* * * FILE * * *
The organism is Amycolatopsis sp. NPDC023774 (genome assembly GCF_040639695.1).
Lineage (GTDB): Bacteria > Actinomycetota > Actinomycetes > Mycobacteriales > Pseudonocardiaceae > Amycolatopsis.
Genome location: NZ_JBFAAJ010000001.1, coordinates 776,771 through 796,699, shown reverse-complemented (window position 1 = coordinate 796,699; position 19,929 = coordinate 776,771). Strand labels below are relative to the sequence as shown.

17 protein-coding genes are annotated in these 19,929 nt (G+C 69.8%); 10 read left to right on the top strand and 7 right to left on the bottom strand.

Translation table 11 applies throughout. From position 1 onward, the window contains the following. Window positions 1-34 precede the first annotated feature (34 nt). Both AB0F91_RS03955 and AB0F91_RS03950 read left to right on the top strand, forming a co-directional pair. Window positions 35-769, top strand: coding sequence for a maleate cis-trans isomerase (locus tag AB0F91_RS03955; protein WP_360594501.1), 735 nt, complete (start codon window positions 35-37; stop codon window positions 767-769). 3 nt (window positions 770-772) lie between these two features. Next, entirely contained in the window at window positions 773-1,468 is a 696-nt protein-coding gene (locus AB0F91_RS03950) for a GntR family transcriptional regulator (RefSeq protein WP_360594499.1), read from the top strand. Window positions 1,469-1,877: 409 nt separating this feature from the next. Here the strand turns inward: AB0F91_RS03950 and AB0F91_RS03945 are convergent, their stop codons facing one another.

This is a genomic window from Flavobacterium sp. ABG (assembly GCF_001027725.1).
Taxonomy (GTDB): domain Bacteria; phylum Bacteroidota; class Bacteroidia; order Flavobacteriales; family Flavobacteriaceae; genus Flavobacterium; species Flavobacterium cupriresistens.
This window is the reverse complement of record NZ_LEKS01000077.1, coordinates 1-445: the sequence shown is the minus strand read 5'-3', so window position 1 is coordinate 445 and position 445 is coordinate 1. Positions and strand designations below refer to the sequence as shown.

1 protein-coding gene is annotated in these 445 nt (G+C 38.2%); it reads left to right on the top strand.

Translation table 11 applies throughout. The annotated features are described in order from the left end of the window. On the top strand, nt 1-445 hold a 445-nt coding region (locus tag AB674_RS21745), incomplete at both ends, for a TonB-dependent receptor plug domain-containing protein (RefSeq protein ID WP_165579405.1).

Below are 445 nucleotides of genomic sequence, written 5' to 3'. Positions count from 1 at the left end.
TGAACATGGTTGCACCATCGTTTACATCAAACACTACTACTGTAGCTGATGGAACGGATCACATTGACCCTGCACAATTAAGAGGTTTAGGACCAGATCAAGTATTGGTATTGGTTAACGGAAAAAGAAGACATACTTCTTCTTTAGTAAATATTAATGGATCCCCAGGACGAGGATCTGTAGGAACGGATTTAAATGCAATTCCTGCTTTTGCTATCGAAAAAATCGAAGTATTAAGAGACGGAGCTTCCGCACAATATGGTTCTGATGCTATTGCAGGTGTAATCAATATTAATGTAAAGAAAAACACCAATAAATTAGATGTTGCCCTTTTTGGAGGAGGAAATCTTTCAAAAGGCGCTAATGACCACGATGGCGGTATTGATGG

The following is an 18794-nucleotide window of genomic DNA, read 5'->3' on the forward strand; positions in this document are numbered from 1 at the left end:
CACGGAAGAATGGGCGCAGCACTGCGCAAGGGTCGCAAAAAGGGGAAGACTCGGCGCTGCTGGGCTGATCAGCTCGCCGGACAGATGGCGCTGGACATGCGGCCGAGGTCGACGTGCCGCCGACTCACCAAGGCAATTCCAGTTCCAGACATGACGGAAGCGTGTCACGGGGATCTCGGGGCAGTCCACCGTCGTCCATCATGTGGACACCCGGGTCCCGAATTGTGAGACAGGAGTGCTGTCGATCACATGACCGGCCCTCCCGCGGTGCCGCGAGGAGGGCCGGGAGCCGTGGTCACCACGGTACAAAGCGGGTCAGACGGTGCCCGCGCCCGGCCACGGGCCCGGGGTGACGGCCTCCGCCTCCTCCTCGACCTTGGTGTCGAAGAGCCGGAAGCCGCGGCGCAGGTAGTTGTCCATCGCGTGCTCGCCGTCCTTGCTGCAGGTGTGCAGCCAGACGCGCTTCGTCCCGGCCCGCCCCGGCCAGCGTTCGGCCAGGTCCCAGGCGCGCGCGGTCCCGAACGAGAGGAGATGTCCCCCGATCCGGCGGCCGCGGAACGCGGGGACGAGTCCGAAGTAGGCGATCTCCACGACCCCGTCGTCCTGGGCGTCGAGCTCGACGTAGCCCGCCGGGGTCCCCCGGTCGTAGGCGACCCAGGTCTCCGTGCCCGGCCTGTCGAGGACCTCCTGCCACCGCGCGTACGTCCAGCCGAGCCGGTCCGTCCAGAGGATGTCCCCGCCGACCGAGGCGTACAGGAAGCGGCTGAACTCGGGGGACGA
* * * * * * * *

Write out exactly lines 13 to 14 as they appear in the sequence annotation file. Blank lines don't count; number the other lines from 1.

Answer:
The following is an 18794-nucleotide window of genomic DNA, read 5'->3' on the forward strand; positions in this document are numbered from 1 at the left end:
CACGGAAGAATGGGCGCAGCACTGCGCAAGGGTCGCAAAAAGGGGAAGACTCGGCGCTGCTGGGCTGATCAGCTCGCCGGACAGATGGCGCTGGACATGCGGCCGAGGTCGACGTGCCGCCGACTCACCAAGGCAATTCCAGTTCCAGACATGACGGAAGCGTGTCACGGGGATCTCGGGGCAGTCCACCGTCGTCCATCATGTGGACACCCGGGTCCCGAATTGTGAGACAGGAGTGCTGTCGATCACATGACCGGCCCTCCCGCGGTGCCGCGAGGAGGGCCGGGAGCCGTGGTCACCACGGTACAAAGCGGGTCAGACGGTGCCCGCGCCCGGCCACGGGCCCGGGGTGACGGCCTCCGCCTCCTCCTCGACCTTGGTGTCGAAGAGCCGGAAGCCGCGGCGCAGGTAGTTGTCCATCGCGTGCTCGCCGTCCTTGCTGCAGGTGTGCAGCCAGACGCGCTTCGTCCCGGCCCGCCCCGGCCAGCGTTCGGCCAGGTCCCAGGCGCGCGCGGTCCCGAACGAGAGGAGATGTCCCCCGATCCGGCGGCCGCGGAACGCGGGGACGAGTCCGAAGTAGGCGATCTCCACGACCCCGTCGTCCTGGGCGTCGAGCTCGACGTAGCCCGCCGGGGTCCCCCGGTCGTAGGCGACCCAGGTCTCCGTGCCCGGCCTGTCGAGGACCTCCTGCCACCGCGCGTACGTCCAGCCGAGCCGGTCCGTCCAGAGGATGTCCCCGCCGACCGAGGCGTACAGGAAGCGGCTGAACTCGGGGGACGA